“Then what is it you’re not saying?”
“Why do I get the impression that you’re interrogating me, Sheriff Hamilton?”
Jeff’s impassive expression did not change with her accusation. “If I were interrogating you, Kara, you wouldn’t have to ask. All I want is a yes or no as to whether you plan to live on Cavanaugh Island.”
“I can’t give you a yes or no, Sheriff Hamilton.”
“Okay, Jeff. As I said, I can’t answer that question right now. I promised David I would spend a week on the island before making a decision. Only two hours ago I was told the man I believed to be my father isn’t.” She looked away from him, trying to hold back the tears forming in her eyes. “When I walked into that conference room earlier this morning and saw people staring at me who look like me… to say it was a shock is putting it mildly. Then I was told that I’ve inherited a house, two thousand acres of land that my so-called relatives want me to sell to a group of greedy developers, and I must live here for five years. If I do so, it means I have to resign from my job, give up my Manhattan apartment, which has an incredible view of the East River, and lose contact with a group of friends I’ve become extremely close to.”
“Yes, I can understand how difficult that may be. Not only will you have to uproot your entire life, but you’ll also have to deal with the family issue.” Jeff lifted his broad shoulders under a long-sleeved chambray shirt. “The upside is you can always get another job and make new friends. And instead of views of the river, you’ll have views of the ocean.”
Kara folded her arms across her chest. “You make it sound so easy.”
A hint of a smile tilted the corners of Jeff’s mouth. “Because it is. I gave up a military career to come back here to take care of my grandmother.”
“You think so, Kara?”
“Of course it is. There is no discussion when it comes to family. You do what you have to do,” Kara said.
“Like you have to accept your birthright and honor your father’s last wishes.”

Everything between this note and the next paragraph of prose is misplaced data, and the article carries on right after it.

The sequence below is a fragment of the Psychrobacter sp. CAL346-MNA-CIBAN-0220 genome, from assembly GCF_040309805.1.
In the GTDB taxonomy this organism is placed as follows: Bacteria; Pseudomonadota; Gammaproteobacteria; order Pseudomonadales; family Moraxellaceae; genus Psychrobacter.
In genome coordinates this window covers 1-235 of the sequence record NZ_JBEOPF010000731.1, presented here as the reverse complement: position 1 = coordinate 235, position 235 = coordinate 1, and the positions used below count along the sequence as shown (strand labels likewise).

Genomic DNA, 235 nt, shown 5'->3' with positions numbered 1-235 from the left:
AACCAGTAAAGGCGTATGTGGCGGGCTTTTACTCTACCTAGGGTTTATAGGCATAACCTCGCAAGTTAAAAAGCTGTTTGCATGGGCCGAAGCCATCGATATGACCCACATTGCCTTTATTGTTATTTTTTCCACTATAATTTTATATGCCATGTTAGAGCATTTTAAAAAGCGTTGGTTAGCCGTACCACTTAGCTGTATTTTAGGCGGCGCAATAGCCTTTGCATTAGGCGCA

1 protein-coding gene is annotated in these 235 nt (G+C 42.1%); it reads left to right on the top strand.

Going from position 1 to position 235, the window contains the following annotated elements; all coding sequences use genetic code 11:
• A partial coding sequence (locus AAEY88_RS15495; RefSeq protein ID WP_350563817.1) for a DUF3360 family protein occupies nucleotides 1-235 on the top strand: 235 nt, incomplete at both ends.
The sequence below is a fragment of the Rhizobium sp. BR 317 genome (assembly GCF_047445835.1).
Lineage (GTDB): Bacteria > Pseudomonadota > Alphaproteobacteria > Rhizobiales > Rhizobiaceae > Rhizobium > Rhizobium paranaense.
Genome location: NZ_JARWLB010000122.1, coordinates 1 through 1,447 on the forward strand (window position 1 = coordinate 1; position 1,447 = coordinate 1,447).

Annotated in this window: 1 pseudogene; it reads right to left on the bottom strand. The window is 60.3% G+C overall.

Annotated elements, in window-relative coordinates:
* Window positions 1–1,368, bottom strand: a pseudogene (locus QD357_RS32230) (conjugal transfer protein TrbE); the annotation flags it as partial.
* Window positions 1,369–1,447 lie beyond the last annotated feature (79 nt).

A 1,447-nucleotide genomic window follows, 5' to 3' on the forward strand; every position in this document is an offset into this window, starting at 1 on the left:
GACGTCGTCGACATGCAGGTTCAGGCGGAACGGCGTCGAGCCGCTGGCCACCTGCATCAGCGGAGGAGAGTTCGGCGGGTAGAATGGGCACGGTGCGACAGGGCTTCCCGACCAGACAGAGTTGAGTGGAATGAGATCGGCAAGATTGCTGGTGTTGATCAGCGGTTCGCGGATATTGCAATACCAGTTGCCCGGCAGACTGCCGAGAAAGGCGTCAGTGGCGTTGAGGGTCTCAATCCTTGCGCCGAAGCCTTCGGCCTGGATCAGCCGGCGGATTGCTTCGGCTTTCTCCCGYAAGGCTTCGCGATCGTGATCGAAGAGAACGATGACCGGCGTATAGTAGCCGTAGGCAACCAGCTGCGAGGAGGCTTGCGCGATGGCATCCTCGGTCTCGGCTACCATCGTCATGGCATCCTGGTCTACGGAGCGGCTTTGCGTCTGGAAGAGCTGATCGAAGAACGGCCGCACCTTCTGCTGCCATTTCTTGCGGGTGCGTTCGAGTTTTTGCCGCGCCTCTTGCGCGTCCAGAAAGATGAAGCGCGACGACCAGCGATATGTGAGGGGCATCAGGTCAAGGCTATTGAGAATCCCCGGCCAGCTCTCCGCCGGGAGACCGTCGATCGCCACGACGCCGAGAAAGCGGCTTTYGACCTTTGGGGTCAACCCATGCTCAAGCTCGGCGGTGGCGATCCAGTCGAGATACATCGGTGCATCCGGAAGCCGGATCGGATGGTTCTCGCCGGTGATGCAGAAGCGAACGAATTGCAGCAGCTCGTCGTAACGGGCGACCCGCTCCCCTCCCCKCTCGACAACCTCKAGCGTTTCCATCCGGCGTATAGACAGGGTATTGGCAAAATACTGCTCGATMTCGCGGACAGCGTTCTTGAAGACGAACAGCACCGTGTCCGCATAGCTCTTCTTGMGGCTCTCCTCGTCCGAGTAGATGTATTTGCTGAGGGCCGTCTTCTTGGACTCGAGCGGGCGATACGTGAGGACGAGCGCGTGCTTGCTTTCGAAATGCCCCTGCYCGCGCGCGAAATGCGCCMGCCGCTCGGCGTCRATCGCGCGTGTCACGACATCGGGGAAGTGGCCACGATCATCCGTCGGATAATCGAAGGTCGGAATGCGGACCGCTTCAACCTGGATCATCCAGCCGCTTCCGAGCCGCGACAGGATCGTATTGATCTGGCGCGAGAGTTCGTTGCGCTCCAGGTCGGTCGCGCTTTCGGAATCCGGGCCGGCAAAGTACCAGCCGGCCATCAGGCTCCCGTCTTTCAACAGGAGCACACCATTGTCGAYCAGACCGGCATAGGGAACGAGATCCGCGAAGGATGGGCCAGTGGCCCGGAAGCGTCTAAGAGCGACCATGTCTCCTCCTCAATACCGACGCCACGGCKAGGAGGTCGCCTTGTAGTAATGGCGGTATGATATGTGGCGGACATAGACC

“What’s with this birthright thing?” she asked.
Jeff stood up. “I’ll tell you sometime soon. Right now, I have to get back.”
Kara also rose to her feet. “When will I see you again?”
“Tomorrow. I’m off, and if you don’t have anything planned, I’ll come by and take you to Jack’s for lunch and give you a crash course in Lowcountry culture.”
“I’d like you to answer one question for me, Jeff.”
“Do you have something against the Pattons?”
“Nothing personal. I just don’t like it when people threaten others.”
Her eyes grew wider. “Did David tell you what happened?”
“He didn’t have to. You can say I read between the lines. As sheriff of Cavanaugh, I have zero tolerance for those who break the law. And to me threats are a serious offense. I’ll pick you up at twelve.”
Jeff didn’t give Kara a chance to accept or reject his offer when he turned on his heels and walked out of the room. He’d been back for almost a year, and it was the first time that a woman had captured his attention for more than a few minutes.
There was something about Kara, other than her natural beauty, that had him enthralled. He didn’t know whether it was her big-city attitude, but whatever it was, he intended to discover it before the week ended and Kara was out of his life for good.
Kara sat motionless, her gaze fixed on a potted palm. It had been more than two hours since David had informed her that Austin Newell was not her biological father; instead, her father was a dead man who knew about her when she hadn’t known he existed. The news had stunned her, the hostility exhibited by the Pattons frightened her, and Sheriff Hamilton coming to see her made their threats even more terrifying.
Any normal person would’ve been overjoyed to inherit a house listed on the National Register of Historic Places and two thousand acres of land and four automobiles—three of which were classics—cash on hand, securities, and other tangibles in Taylor Patton’s name. And if the house, its contents, the cars, and the land was an indication, then there was no doubt she’d become a very wealthy woman.
Kara knew she had to call her mother because only Jeannette Newell could give her the answers she needed as to her true paternity. What she didn’t want to think about was her mother’s duplicity. How could she hide the true identity of the man who’d fathered her for more than three decades, while Austin, the only father she’d ever known, had become a coconspirator?
She also knew she couldn’t avoid the inevitable but decided to wait—wait until her mother was at home before calling her. Normally Kara would’ve called Jeannette at the senior residence where she headed the nursing unit, but she couldn’t find the nerve to talk to her mother just yet. She also wanted to tell her mother that her travel plans had changed and not to expect her the following day.
David has asked if she would stay on the island for a week, and she’d said she would. A week was more than enough time to uncover what David and Jeff Hamilton had warned her about giving. . .